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Tuvalu - Islands on the frontline of climate change

Panos Pictures, panos Prictures

This narrated slideshow describes the impact of sea level rise on Tuvalu, one of the low-lying island nations in the South Pacific. As the frequency and intensity of floods and cyclones increases, the island is shrinking and saltwater intrusion is affecting local food production on the plantations. As a result, many residents are moving off the island to New Zealand, where they face major cultural changes.

Learn more about Teaching Climate Literacy and Energy Awareness»

ngssSee how this Video supports the Next Generation Science Standards»
High School: 5 Disciplinary Core Ideas

Notes From Our Reviewers The CLEAN collection is hand-picked and rigorously reviewed for scientific accuracy and classroom effectiveness. Read what our review team had to say about this resource below or learn more about how CLEAN reviews teaching materials
Teaching Tips | Science | Pedagogy | Technical Details

Teaching Tips

  • The short slideshow will enhance discussions of the impacts of sea level rise.
  • Given the approach - the human side of sea level rise - slideshow could be used as a conversation-starter with students.
  • This resource can be used in a variety of types of lessons in geography, climate change, environmental science and anthropology.
  • See urls below of other resources on this topic.

About the Science

  • Scientists present data and projections that suggest that, by the end of the century, the oceans could be one meter or more above their current levels. Coastal regions will be flooded and low-lying nations such as the tiny South Pacific country of Tuvalu could be submerged. Resource provides a clear example of the impact that climate change is having on both the physical and social-cultural aspects of life on a low-lying island.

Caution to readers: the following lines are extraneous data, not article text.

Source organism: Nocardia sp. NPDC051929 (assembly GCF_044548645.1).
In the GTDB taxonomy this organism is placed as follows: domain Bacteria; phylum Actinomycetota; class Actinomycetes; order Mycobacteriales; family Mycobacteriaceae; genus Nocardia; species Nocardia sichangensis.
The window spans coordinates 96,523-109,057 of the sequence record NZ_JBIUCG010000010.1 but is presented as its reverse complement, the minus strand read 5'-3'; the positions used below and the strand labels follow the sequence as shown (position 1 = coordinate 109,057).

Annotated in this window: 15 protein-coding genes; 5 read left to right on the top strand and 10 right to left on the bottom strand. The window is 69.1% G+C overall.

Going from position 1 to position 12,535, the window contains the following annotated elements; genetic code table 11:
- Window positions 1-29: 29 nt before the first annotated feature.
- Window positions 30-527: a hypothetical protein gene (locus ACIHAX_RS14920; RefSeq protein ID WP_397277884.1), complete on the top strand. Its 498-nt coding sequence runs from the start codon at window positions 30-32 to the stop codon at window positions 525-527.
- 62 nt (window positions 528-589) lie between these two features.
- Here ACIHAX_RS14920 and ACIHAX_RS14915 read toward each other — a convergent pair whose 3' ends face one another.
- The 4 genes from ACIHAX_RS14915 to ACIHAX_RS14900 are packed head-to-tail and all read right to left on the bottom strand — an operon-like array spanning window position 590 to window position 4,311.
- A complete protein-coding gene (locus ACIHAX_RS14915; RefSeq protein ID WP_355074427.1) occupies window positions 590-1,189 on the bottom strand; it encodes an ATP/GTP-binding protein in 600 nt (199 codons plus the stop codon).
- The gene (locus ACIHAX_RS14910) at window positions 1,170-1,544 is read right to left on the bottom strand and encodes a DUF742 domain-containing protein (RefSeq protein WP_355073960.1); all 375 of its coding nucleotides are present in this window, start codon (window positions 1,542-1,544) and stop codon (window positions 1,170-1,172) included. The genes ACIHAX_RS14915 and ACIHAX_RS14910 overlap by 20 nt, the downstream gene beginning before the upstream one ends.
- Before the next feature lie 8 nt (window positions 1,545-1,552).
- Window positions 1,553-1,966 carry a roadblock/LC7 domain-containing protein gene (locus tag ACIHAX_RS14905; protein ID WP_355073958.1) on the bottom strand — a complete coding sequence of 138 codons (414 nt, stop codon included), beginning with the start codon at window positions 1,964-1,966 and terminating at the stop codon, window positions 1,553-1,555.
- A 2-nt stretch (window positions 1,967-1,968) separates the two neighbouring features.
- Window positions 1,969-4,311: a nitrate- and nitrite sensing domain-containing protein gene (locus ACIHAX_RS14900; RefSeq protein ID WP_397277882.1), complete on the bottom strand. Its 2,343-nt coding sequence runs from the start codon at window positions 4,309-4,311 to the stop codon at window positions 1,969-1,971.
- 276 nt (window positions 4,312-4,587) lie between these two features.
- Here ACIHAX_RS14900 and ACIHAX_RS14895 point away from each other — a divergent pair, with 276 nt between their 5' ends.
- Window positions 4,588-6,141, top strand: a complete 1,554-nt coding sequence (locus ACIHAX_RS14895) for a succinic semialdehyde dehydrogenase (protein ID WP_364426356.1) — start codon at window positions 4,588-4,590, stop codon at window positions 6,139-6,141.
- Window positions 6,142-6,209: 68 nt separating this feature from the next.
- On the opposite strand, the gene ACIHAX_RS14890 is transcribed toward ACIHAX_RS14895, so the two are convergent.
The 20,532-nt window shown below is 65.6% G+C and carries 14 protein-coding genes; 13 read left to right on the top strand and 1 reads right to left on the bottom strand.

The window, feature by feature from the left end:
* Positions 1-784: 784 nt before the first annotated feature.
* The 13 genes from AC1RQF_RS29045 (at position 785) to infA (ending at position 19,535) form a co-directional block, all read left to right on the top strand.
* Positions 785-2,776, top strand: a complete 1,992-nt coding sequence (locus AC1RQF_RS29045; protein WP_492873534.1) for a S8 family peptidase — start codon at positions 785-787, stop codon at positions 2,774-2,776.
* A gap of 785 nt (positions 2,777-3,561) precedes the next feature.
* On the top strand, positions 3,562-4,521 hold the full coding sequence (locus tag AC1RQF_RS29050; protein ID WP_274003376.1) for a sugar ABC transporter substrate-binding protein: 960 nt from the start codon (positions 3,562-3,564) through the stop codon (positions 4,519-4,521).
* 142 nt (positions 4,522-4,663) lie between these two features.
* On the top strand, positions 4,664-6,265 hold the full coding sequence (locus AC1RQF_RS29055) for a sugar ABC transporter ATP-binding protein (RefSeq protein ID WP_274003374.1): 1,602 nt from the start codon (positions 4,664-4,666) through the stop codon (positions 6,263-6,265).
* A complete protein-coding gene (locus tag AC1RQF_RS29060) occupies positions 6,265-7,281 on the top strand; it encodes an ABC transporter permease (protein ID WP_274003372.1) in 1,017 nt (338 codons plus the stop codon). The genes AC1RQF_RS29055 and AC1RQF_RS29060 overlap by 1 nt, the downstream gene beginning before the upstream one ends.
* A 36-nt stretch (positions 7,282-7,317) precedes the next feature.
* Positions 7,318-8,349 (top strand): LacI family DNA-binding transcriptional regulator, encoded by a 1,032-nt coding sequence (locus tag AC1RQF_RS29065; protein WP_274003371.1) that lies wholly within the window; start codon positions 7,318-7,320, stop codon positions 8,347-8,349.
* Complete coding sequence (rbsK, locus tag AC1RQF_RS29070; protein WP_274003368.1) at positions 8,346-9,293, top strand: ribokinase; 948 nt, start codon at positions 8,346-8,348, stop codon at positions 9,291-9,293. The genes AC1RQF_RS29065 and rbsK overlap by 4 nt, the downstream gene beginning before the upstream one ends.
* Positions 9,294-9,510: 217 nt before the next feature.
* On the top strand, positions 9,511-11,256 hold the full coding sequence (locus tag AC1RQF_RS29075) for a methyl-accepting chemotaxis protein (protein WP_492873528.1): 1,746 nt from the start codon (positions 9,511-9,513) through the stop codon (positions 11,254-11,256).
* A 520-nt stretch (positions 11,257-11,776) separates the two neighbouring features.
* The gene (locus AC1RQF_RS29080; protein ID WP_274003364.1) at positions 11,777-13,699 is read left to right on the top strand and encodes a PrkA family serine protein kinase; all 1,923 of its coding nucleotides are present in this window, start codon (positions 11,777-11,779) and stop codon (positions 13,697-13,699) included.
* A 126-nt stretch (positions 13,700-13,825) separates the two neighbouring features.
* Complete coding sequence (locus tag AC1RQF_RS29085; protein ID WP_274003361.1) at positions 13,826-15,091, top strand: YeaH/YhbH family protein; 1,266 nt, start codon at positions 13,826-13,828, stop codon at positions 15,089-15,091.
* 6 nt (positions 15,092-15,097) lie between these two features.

• Comments from expert scientist: This product appears to be more of a documentary focusing on the social impacts of climate change and sea level rise in small island states. It focuses on social science product and most of the observations are qualitative in nature. Makes connection between rising sea levels and other factors that influence inundation (e.g. seasonal variability, high tides, wind swell, and tropical cyclones)

About the Pedagogy

  • No background materials or Teacher's guide accompanying this video.
  • Overall impact of the resource is emotionally manipulative - may not appeal to all audiences.

Technical Details/Ease of Use

  • The quality of the photos is very high. The presentation is understated and effective.

Next Generation Science Standards See how this Video supports:

High School

Disciplinary Core Ideas: 5

HS-ESS2.D1:The foundation for Earth’s global climate systems is the electromagnetic radiation from the sun, as well as its reflection, absorption, storage, and redistribution among the atmosphere, ocean, and land systems, and this energy’s re-radiation into space.

HS-ESS2.D3:Changes in the atmosphere due to human activity have increased carbon dioxide concentrations and thus affect climate.

HS-ESS2.D4:Current models predict that, although future regional climate changes will be complex and varied, average global temperatures will continue to rise. The outcomes predicted by global climate models strongly depend on the amounts of human-generated greenhouse gases added to the atmosphere each year and by the ways in which these gases are absorbed by the ocean and biosphere.

HS-ESS3.A1:Resource availability has guided the development of human society.

HS-ESS3.D1:Though the magnitudes of human impacts are greater than they have ever been, so too are human abilities to model, predict, and manage current and future impacts.

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